- Country to produce surprise surplus as yields increase
- Rise will boost GDP growth that's slumped to lowest since 1998
Zambia expects corn production to increase this year as rains improved, pushing stocks into a surplus and reversing an earlier warning that it may need to import the food staple amid an El Nino-induced drought.
Higher crop yields will help boost production to 2.87 million metric tons from 2.62 million tons last year, even with a smaller area of cultivated land, Agriculture Minister Given Lubinda told lawmakers Tuesday in Lusaka, the capital. That’s about 635,000 tons more than is required for domestic consumption in the 2016-17 marketing season, he said.
Lubinda had as recently as March predicted a shrinking harvest this year due to erratic rains, while President Edgar Lungu in January said the government considered importing corn to cover a potential deficit. Zambian agriculture is faring better than that of other nations in southern Africa, where the driest season in 35 years has pushed up prices and hit poor households the hardest, the U.S. Agency for International Development’s Famine Early Warning Systems Network said. As many as 14 million people in the region faced hunger because of the drought, the World Food Programme said in January.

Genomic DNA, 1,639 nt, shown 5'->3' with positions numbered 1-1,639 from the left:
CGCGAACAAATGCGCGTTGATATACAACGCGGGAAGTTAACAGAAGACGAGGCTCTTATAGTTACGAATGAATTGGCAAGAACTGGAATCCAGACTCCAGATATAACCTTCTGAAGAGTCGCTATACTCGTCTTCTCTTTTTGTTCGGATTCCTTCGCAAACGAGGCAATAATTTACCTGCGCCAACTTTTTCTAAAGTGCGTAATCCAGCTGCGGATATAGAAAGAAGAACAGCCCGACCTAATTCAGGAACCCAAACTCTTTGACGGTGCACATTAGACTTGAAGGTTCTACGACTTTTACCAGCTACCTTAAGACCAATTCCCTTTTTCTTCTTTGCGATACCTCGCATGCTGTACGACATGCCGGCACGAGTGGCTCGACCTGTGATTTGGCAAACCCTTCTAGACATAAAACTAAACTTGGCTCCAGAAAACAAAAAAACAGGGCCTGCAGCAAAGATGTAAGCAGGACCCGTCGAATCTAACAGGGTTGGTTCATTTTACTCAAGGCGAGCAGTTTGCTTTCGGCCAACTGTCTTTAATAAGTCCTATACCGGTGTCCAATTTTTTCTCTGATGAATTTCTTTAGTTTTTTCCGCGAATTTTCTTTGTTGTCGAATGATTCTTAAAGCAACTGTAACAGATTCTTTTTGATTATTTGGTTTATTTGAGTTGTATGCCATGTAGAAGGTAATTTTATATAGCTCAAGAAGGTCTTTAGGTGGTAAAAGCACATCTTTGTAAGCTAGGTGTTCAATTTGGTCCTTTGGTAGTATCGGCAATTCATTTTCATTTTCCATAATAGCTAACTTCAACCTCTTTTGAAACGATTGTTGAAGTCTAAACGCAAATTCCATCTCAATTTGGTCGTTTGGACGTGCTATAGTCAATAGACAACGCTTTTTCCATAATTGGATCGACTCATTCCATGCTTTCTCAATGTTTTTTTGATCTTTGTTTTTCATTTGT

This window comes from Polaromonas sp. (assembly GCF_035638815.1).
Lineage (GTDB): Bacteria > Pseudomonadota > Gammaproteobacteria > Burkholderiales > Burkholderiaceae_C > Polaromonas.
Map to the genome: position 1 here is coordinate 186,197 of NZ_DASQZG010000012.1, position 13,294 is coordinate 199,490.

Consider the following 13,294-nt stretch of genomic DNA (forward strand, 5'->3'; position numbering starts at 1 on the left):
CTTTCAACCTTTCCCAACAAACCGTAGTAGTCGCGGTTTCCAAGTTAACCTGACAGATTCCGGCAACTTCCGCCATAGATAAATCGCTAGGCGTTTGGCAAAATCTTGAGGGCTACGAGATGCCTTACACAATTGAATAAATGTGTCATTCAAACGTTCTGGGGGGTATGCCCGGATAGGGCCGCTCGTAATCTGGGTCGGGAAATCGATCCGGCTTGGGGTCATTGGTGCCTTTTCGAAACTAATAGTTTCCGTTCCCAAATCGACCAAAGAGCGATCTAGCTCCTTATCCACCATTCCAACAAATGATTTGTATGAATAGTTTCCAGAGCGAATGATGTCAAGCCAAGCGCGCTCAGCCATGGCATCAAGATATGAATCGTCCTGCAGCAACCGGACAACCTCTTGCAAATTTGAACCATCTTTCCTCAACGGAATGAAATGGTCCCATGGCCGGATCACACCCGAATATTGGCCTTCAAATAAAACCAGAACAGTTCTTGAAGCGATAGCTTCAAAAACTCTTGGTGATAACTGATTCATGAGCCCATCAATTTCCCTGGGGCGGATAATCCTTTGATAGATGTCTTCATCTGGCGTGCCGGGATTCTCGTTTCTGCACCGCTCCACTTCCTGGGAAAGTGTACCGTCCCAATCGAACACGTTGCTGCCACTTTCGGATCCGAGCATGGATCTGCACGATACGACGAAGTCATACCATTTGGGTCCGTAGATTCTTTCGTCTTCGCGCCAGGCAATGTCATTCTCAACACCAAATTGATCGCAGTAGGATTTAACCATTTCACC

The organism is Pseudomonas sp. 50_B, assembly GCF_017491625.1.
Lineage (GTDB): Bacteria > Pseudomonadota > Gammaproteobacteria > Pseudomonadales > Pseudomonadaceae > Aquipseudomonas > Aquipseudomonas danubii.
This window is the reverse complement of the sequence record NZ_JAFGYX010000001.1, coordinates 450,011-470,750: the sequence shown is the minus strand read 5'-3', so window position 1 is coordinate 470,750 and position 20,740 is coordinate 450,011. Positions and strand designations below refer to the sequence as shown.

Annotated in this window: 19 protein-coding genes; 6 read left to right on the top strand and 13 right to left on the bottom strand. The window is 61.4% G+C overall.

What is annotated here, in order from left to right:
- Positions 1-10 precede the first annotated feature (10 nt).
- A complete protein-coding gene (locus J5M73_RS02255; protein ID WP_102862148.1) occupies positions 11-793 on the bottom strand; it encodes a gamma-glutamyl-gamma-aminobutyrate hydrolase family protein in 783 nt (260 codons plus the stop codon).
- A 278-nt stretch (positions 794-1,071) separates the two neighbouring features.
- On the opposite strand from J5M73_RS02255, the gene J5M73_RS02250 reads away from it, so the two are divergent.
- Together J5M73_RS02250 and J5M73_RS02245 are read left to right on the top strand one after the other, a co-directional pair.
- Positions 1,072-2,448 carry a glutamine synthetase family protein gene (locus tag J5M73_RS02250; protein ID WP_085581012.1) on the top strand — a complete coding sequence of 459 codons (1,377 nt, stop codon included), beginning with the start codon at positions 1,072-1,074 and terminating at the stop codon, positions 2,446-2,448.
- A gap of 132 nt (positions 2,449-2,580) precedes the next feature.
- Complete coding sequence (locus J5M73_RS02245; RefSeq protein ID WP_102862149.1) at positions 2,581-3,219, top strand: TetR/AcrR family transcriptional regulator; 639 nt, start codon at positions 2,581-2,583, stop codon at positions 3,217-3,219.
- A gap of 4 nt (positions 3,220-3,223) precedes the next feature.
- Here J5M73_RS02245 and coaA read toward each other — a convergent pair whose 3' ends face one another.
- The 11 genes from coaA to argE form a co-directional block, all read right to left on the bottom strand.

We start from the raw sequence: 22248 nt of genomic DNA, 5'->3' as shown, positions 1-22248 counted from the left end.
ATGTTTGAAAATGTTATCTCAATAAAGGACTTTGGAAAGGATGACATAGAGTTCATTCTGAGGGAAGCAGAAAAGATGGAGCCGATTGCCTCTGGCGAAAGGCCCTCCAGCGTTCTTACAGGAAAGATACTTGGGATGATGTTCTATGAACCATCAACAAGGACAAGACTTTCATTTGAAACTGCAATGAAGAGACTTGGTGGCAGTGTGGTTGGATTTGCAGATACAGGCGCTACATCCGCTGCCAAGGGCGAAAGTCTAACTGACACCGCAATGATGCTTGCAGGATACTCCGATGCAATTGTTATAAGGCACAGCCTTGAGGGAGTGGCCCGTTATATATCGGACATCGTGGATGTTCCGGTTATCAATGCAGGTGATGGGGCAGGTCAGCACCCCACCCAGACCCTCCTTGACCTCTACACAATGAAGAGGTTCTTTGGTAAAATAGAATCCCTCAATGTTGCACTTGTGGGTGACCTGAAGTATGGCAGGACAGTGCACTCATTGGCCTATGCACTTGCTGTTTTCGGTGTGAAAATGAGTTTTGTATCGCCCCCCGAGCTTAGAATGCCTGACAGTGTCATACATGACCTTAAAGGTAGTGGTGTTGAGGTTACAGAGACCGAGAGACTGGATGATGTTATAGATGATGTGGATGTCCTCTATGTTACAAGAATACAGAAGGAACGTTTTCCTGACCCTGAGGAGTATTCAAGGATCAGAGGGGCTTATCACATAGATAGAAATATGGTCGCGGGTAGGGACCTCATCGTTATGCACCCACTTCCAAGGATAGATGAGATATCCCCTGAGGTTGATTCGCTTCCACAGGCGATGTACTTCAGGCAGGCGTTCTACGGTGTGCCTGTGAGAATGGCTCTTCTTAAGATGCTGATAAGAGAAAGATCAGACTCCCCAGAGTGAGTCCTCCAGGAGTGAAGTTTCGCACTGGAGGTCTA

“There were fears that the El Nino phenomenon would lead to a very low crop production, especially for maize,” Lubinda said, using another term for corn. “However, the rainfall situation in most parts of the country did improve significantly from January up to the end of the rains in April.”
Zambia’s government last month ordered a review of the country’s corn stockpiles and suspended cereal exports for a week to clamp down on food smuggling into neighboring nations. Prices for cornmeal that’s used to make a thick porridge known as nshima have climbed by more than a fifth compared with a year ago.
In South Africa, the continent’s biggest corn producer, output will fall to 7.05 million tons this year from 9.96 million tons in 2015, the Crop Estimates Committee said last week. The nation may need to import 3.8 million tons of the grain this year to supplement domestic supplies, according to Grain SA.
Zambia’s surplus would improve supplies in the broader Southern African Development Community, whose members such as South Africa and Zimbabwe are forecast to be net importers of grains because of the drought, Wandile Sihlobo, head economist at South Africa’s Agricultural Business Chamber, said by phone on Wednesday.
Zambia’s increased corn production will help boost economic growth, which slumped to the slowest pace in 17 years last year.